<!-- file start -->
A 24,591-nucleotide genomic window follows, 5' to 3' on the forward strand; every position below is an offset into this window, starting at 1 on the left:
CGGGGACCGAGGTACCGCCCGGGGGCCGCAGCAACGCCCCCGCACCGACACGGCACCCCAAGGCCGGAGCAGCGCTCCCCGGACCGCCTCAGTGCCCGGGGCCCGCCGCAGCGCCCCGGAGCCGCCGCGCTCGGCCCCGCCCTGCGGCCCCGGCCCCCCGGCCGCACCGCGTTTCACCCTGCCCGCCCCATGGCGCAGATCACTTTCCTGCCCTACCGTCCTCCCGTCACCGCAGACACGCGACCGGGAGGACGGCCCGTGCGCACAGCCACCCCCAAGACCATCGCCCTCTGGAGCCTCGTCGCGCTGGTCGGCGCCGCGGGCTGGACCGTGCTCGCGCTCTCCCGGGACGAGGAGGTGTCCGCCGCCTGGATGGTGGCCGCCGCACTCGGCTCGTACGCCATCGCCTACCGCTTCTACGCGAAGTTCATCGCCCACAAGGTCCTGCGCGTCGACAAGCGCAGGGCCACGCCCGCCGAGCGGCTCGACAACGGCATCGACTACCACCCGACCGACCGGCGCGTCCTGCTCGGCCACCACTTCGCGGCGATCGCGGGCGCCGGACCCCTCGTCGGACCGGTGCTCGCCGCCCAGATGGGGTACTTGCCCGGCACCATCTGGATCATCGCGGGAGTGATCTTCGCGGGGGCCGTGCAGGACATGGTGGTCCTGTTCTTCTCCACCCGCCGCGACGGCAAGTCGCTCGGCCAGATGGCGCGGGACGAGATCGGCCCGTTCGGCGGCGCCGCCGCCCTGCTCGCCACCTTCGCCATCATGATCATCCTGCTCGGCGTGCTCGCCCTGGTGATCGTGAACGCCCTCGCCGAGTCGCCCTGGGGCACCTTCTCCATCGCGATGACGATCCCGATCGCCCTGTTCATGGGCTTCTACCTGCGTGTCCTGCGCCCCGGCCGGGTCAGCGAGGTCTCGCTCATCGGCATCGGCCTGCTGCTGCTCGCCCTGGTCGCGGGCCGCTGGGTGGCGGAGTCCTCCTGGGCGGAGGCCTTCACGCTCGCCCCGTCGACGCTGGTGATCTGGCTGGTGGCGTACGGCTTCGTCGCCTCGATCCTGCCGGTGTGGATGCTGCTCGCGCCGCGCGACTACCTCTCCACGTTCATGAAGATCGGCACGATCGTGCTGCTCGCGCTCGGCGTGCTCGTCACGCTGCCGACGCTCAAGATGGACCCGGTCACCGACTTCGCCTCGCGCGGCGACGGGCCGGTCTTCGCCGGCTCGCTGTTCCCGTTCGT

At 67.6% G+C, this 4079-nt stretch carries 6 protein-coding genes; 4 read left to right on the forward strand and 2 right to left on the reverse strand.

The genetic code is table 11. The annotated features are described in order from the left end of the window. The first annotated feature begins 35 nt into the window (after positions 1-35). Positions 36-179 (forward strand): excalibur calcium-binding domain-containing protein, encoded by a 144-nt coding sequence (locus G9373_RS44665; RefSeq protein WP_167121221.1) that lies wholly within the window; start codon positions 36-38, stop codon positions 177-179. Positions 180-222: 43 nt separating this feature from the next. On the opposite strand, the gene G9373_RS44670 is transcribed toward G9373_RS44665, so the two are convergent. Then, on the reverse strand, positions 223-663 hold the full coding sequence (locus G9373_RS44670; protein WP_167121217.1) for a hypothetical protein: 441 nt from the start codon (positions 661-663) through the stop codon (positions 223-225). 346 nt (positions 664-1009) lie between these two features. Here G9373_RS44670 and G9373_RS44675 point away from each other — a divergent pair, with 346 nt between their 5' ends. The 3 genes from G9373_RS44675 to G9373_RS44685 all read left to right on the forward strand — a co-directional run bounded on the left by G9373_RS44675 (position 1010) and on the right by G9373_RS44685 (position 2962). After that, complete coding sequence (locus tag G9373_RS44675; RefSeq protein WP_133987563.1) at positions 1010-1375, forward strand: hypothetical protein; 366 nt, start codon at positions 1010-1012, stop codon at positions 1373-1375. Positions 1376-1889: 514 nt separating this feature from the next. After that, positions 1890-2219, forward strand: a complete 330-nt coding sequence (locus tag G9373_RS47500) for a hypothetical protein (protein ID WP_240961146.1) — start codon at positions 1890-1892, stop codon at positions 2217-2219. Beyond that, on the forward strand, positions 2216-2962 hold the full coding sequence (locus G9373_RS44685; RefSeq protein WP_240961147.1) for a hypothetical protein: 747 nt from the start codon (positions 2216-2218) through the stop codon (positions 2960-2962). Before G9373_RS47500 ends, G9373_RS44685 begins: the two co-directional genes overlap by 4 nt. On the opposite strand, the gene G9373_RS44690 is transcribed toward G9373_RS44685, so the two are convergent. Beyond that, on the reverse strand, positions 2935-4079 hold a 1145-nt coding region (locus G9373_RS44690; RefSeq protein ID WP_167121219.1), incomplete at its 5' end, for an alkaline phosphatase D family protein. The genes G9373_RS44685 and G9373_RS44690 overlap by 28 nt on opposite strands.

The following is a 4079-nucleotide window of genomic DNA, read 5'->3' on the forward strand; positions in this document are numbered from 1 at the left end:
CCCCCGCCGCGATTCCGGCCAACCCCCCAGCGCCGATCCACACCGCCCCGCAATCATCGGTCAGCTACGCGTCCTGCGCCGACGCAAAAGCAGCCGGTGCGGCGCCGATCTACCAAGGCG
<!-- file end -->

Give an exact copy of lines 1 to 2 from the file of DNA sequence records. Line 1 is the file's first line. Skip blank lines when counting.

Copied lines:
A 24,591-nucleotide genomic window follows, 5' to 3' on the forward strand; every position below is an offset into this window, starting at 1 on the left:
CGGGGACCGAGGTACCGCCCGGGGGCCGCAGCAACGCCCCCGCACCGACACGGCACCCCAAGGCCGGAGCAGCGCTCCCCGGACCGCCTCAGTGCCCGGGGCCCGCCGCAGCGCCCCGGAGCCGCCGCGCTCGGCCCCGCCCTGCGGCCCCGGCCCCCCGGCCGCACCGCGTTTCACCCTGCCCGCCCCATGGCGCAGATCACTTTCCTGCCCTACCGTCCTCCCGTCACCGCAGACACGCGACCGGGAGGACGGCCCGTGCGCACAGCCACCCCCAAGACCATCGCCCTCTGGAGCCTCGTCGCGCTGGTCGGCGCCGCGGGCTGGACCGTGCTCGCGCTCTCCCGGGACGAGGAGGTGTCCGCCGCCTGGATGGTGGCCGCCGCACTCGGCTCGTACGCCATCGCCTACCGCTTCTACGCGAAGTTCATCGCCCACAAGGTCCTGCGCGTCGACAAGCGCAGGGCCACGCCCGCCGAGCGGCTCGACAACGGCATCGACTACCACCCGACCGACCGGCGCGTCCTGCTCGGCCACCACTTCGCGGCGATCGCGGGCGCCGGACCCCTCGTCGGACCGGTGCTCGCCGCCCAGATGGGGTACTTGCCCGGCACCATCTGGATCATCGCGGGAGTGATCTTCGCGGGGGCCGTGCAGGACATGGTGGTCCTGTTCTTCTCCACCCGCCGCGACGGCAAGTCGCTCGGCCAGATGGCGCGGGACGAGATCGGCCCGTTCGGCGGCGCCGCCGCCCTGCTCGCCACCTTCGCCATCATGATCATCCTGCTCGGCGTGCTCGCCCTGGTGATCGTGAACGCCCTCGCCGAGTCGCCCTGGGGCACCTTCTCCATCGCGATGACGATCCCGATCGCCCTGTTCATGGGCTTCTACCTGCGTGTCCTGCGCCCCGGCCGGGTCAGCGAGGTCTCGCTCATCGGCATCGGCCTGCTGCTGCTCGCCCTGGTCGCGGGCCGCTGGGTGGCGGAGTCCTCCTGGGCGGAGGCCTTCACGCTCGCCCCGTCGACGCTGGTGATCTGGCTGGTGGCGTACGGCTTCGTCGCCTCGATCCTGCCGGTGTGGATGCTGCTCGCGCCGCGCGACTACCTCTCCACGTTCATGAAGATCGGCACGATCGTGCTGCTCGCGCTCGGCGTGCTCGTCACGCTGCCGACGCTCAAGATGGACCCGGTCACCGACTTCGCCTCGCGCGGCGACGGGCCGGTCTTCGCCGGCTCGCTGTTCCCGTTCGT